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Fitch Rates Florida HFC's $100MM Mortgage Revenue Bonds 'AA+'.

NEW YORK -- Fitch Ratings has assigned an 'AA+' rating to Florida Housing Finance Corporation's (FHFC) $100 million homeowner mortgage revenue bonds, 2008 series 3. The bonds are expected to be sold through negotiation this week and are expected to close on or about Sept. 30, 2008. Fitch has also affirmed the 'AA+' rating on all series of the outstanding $1.66 billion homeowner mortgage revenue bonds, prior to consideration of any bond insurance.

The current offering is the 37th sale of bonds issued under a flexible master trust indenture adopted by FHFC in 1995. The net proceeds from the 2008 series 3 bonds will be used to continue FHFC's single-family first-time homebuyer program by purchasing Ginnie Mae, Freddie Mac, and Fannie Mae mortgage-backed securities (MBS). The long-term rating reflects: the current portfolio, which, as of June 30, 2008, consisted of approximately 89% MBS and 11% single-family whole loan mortgages; the expected purchase of additional MBS; strong asset-to-debt ratio indicating sufficient program reserves and liquidity levels; deep levels of mortgage insurance available to protect against potential losses on the decreasing portion of whole loans; and management's capable program oversight abilities. The current direction of the program with the additional purchase of MBS is seen as a positive credit factor. Ginnie Mae certificates are guaranteed by the U.S. government. Fitch's 'AAA' ratings (affirmed on Sept. 2, 2008) of Fannie Mae's and Freddie Mac's long-term Issuer Default Rating (IDR) and senior debt rating reflect the high probability of external support becoming available and the companies' importance to the U.S. housing market. The potential for explicit support has been recently expressed by the U.S. Treasury through its plan to maintain the confidence and stability of the financial markets and, in particular the liquidity of Government Sponsored Enterprise (GSE) debt. For more information on the IDR rating of Fannie Mae and Freddie Mac, see Fitch press releases dated Sept. 2, 2008 and July 17, 2008.

Credit concerns center on FHFC's flexibility to originate whole loans under the indenture as well as on the potential for losses from the remaining whole loan portfolio. However, mitigating this concern, no new whole loans have been originated in the program since prior to 2002 and the existing whole loan portfolio is primarily insured or guaranteed and becoming a smaller percentage of the overall indenture. FHFC maintains the ability to remove funds from the program if the asset parity requirement of 102% is met.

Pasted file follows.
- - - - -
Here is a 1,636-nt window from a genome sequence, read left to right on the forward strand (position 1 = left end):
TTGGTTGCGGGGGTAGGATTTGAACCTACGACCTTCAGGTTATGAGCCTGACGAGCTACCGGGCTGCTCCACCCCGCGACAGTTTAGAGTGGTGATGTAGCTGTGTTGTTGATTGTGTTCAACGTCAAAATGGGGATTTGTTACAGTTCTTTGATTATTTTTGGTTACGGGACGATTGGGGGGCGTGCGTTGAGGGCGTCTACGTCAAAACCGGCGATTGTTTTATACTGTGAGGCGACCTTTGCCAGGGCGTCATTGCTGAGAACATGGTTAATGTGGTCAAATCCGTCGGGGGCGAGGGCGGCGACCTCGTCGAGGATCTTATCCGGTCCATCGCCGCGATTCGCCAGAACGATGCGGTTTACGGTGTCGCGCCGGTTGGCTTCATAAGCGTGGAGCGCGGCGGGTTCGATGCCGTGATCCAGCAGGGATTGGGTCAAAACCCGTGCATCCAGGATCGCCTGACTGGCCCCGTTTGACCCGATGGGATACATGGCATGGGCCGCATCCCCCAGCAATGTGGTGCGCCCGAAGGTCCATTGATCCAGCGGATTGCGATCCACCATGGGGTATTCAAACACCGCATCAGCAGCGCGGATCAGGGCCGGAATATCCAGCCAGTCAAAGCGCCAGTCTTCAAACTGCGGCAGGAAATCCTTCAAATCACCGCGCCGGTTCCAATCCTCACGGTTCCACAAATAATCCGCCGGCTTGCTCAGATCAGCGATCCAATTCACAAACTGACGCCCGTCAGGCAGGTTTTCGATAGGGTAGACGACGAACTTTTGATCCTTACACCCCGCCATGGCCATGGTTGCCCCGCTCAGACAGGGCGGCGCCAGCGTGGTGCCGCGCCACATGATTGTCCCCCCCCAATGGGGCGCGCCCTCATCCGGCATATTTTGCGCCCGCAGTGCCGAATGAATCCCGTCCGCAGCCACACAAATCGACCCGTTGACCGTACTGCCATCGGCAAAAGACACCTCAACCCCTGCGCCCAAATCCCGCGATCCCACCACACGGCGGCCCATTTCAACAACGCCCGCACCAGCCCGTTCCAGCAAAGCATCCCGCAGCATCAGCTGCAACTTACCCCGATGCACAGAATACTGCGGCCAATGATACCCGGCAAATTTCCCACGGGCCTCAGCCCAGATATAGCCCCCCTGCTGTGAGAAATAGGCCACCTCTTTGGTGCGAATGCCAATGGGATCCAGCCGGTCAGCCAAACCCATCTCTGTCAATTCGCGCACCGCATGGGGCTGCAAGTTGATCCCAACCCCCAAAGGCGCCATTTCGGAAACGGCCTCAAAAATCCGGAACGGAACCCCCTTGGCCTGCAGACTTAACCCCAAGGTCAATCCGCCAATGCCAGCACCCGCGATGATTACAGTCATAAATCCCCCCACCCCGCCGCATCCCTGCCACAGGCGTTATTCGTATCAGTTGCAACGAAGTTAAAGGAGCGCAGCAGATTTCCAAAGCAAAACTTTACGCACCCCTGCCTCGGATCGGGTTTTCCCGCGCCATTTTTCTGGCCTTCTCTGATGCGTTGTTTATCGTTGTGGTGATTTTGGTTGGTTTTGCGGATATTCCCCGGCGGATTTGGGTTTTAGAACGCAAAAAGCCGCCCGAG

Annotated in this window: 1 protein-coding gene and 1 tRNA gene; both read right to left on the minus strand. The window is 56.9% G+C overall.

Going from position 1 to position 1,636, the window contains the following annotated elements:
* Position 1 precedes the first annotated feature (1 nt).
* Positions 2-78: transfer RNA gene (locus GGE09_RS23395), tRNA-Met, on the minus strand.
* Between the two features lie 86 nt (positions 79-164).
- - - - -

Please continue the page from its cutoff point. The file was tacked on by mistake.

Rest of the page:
The master trust indenture adopted by FHFC in 1995 establishes the bonds' security lien, new issuance requirements, flow of funds, and minimal loan requirements. Specific program restrictions are incorporated into supplemental indentures at the time of each bond sale. As of June 30, 2008, $160 million in whole loans and $1.5 billion in MBS were outstanding, compared with $177 million and $891 million, respectively, as of July 31, 2007, reflecting the growing percentage of MBS in the portfolio. Approximately one-half (47%) of the outstanding whole loan balance by loan amount (which excludes MBS) is Federal Housing Administration (FHA)-insured, 20% is privately insured, 11% is guaranteed by the U.S. Department of Veterans Affairs (VA), 6% is guaranteed by the U.S. Department of Agriculture, through its Rural Housing Service's (RHS) Guaranteed Loan program, and the remaining 15% is uninsured.

In addition to the primary mortgage insurance from various providers, almost all whole loans are covered by mortgage pool insurance under separate policies with varying levels of coverage and constraints. Delinquencies in the existing whole loan portfolio were down slightly from the prior quarter. As of June 30, 2008, 5.75% of the whole loans in the homeowner mortgage revenue bond program were 60 days or more delinquent or in foreclosure, less than recent delinquencies of 8.2% for fixed-rate FHA loans in the state (as of March 31, 2008), and a decrease from the April 30, 2008 level of 6.3%.

All prior bonds that were used to purchase whole loans required, by each series-specific supplemental indenture, the funding of a mortgage reserve (2%) and debt service reserve (3%) fund. The 2008 series 3 bonds do not require funding either reserve fund due to the full and timely guarantee of Ginnie Mae, Freddie Mac and Fannie Mae securities. Reserves for several bond series have been funded in the form of non-callable surety bonds provided by the respective bond insurer. As of June 30, 2008, the balances in the mortgage and debt service reserve funds were $3.1 million and $4.1 million, respectively, including the stated amounts of surety policies.

The most recent consolidated cash flow demonstrates that the program's asset-to-debt parity ratio is maintained above approximately 104.72%. Under certain prepayment and loan origination stress scenarios, as well as a scenario where interest income generated by a GIC with a downgraded provider were stressed, the cash flows exhibit a decline in the parity ratio to 104.67% in the near term, but then increase from that point forward.

Fitch's rating definitions and the terms of use of such ratings are available on the agency's public site, Published ratings, criteria and methodologies are available from this site, at all times. Fitch's code of conduct, confidentiality, conflicts of interest, affiliate firewall, compliance and other relevant policies and procedures are also available from the 'Code of Conduct' section of this site.
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Publication:Business Wire
Date:Sep 4, 2008
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